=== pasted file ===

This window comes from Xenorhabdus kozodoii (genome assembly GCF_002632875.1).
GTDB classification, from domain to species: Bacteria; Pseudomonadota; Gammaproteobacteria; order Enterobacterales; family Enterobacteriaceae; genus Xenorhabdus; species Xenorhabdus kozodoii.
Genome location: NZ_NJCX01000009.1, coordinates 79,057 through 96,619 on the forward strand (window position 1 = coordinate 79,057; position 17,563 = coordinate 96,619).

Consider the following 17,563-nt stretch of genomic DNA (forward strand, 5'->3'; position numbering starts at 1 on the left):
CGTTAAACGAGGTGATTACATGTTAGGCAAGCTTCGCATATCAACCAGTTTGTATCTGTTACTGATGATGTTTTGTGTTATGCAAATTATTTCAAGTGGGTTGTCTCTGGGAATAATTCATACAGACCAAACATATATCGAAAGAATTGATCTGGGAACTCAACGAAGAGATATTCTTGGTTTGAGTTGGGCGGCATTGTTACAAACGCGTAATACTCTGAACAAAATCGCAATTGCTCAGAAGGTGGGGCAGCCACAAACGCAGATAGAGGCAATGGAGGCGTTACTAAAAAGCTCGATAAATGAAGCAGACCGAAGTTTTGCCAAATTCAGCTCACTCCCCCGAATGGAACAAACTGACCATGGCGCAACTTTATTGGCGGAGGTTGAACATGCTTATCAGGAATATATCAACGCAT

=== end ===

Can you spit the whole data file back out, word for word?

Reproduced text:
This window comes from Xenorhabdus kozodoii (genome assembly GCF_002632875.1).
GTDB classification, from domain to species: Bacteria; Pseudomonadota; Gammaproteobacteria; order Enterobacterales; family Enterobacteriaceae; genus Xenorhabdus; species Xenorhabdus kozodoii.
Genome location: NZ_NJCX01000009.1, coordinates 79,057 through 96,619 on the forward strand (window position 1 = coordinate 79,057; position 17,563 = coordinate 96,619).

Consider the following 17,563-nt stretch of genomic DNA (forward strand, 5'->3'; position numbering starts at 1 on the left):
CGTTAAACGAGGTGATTACATGTTAGGCAAGCTTCGCATATCAACCAGTTTGTATCTGTTACTGATGATGTTTTGTGTTATGCAAATTATTTCAAGTGGGTTGTCTCTGGGAATAATTCATACAGACCAAACATATATCGAAAGAATTGATCTGGGAACTCAACGAAGAGATATTCTTGGTTTGAGTTGGGCGGCATTGTTACAAACGCGTAATACTCTGAACAAAATCGCAATTGCTCAGAAGGTGGGGCAGCCACAAACGCAGATAGAGGCAATGGAGGCGTTACTAAAAAGCTCGATAAATGAAGCAGACCGAAGTTTTGCCAAATTCAGCTCACTCCCCCGAATGGAACAAACTGACCATGGCGCAACTTTATTGGCGGAGGTTGAACATGCTTATCAGGAATATATCAACGCAT